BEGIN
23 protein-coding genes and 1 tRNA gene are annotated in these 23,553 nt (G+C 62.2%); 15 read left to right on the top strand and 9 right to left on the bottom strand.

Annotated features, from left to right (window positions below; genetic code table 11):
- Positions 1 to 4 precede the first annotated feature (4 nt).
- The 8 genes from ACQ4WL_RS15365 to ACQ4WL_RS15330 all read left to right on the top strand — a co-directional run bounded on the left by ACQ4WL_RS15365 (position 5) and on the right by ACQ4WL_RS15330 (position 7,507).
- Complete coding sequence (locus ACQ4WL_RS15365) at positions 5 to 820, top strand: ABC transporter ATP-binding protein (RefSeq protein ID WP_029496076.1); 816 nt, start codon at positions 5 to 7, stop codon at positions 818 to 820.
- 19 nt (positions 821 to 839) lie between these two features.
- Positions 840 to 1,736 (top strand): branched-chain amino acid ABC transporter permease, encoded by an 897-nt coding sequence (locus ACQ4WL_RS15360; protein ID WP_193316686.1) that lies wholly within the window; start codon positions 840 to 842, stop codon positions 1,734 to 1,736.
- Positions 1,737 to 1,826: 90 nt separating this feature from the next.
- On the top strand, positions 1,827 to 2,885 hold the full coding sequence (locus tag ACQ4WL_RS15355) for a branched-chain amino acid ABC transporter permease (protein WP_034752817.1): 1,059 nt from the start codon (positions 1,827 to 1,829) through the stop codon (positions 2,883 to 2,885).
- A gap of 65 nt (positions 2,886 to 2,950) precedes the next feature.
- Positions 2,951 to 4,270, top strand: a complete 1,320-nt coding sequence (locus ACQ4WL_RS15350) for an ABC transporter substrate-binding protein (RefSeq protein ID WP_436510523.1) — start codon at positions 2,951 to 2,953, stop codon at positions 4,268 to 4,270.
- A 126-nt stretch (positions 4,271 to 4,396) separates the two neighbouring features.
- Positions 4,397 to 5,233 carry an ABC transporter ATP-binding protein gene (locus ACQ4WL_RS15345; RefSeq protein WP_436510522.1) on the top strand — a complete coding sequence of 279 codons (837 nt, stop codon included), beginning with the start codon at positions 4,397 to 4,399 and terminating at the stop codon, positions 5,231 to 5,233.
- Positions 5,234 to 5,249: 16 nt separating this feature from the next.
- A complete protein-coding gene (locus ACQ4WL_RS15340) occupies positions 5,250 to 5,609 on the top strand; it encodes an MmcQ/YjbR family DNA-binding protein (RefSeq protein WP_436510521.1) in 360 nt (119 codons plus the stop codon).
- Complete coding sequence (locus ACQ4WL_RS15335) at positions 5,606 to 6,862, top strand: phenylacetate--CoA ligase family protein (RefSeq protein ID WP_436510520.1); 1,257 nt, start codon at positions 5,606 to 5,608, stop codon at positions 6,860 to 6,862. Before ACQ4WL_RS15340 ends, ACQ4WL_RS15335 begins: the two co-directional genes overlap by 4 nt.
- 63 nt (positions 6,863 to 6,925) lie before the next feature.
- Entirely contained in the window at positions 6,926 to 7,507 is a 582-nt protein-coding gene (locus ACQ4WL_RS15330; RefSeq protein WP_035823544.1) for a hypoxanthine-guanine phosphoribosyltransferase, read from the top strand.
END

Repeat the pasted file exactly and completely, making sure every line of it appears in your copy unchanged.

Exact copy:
23 protein-coding genes and 1 tRNA gene are annotated in these 23,553 nt (G+C 62.2%); 15 read left to right on the top strand and 9 right to left on the bottom strand.

Annotated features, from left to right (window positions below; genetic code table 11):
- Positions 1 to 4 precede the first annotated feature (4 nt).
- The 8 genes from ACQ4WL_RS15365 to ACQ4WL_RS15330 all read left to right on the top strand — a co-directional run bounded on the left by ACQ4WL_RS15365 (position 5) and on the right by ACQ4WL_RS15330 (position 7,507).
- Complete coding sequence (locus ACQ4WL_RS15365) at positions 5 to 820, top strand: ABC transporter ATP-binding protein (RefSeq protein ID WP_029496076.1); 816 nt, start codon at positions 5 to 7, stop codon at positions 818 to 820.
- 19 nt (positions 821 to 839) lie between these two features.
- Positions 840 to 1,736 (top strand): branched-chain amino acid ABC transporter permease, encoded by an 897-nt coding sequence (locus ACQ4WL_RS15360; protein ID WP_193316686.1) that lies wholly within the window; start codon positions 840 to 842, stop codon positions 1,734 to 1,736.
- Positions 1,737 to 1,826: 90 nt separating this feature from the next.
- On the top strand, positions 1,827 to 2,885 hold the full coding sequence (locus tag ACQ4WL_RS15355) for a branched-chain amino acid ABC transporter permease (protein WP_034752817.1): 1,059 nt from the start codon (positions 1,827 to 1,829) through the stop codon (positions 2,883 to 2,885).
- A gap of 65 nt (positions 2,886 to 2,950) precedes the next feature.
- Positions 2,951 to 4,270, top strand: a complete 1,320-nt coding sequence (locus ACQ4WL_RS15350) for an ABC transporter substrate-binding protein (RefSeq protein ID WP_436510523.1) — start codon at positions 2,951 to 2,953, stop codon at positions 4,268 to 4,270.
- A 126-nt stretch (positions 4,271 to 4,396) separates the two neighbouring features.
- Positions 4,397 to 5,233 carry an ABC transporter ATP-binding protein gene (locus ACQ4WL_RS15345; RefSeq protein WP_436510522.1) on the top strand — a complete coding sequence of 279 codons (837 nt, stop codon included), beginning with the start codon at positions 4,397 to 4,399 and terminating at the stop codon, positions 5,231 to 5,233.
- Positions 5,234 to 5,249: 16 nt separating this feature from the next.
- A complete protein-coding gene (locus ACQ4WL_RS15340) occupies positions 5,250 to 5,609 on the top strand; it encodes an MmcQ/YjbR family DNA-binding protein (RefSeq protein WP_436510521.1) in 360 nt (119 codons plus the stop codon).
- Complete coding sequence (locus ACQ4WL_RS15335) at positions 5,606 to 6,862, top strand: phenylacetate--CoA ligase family protein (RefSeq protein ID WP_436510520.1); 1,257 nt, start codon at positions 5,606 to 5,608, stop codon at positions 6,860 to 6,862. Before ACQ4WL_RS15340 ends, ACQ4WL_RS15335 begins: the two co-directional genes overlap by 4 nt.
- 63 nt (positions 6,863 to 6,925) lie before the next feature.
- Entirely contained in the window at positions 6,926 to 7,507 is a 582-nt protein-coding gene (locus ACQ4WL_RS15330; RefSeq protein WP_035823544.1) for a hypoxanthine-guanine phosphoribosyltransferase, read from the top strand.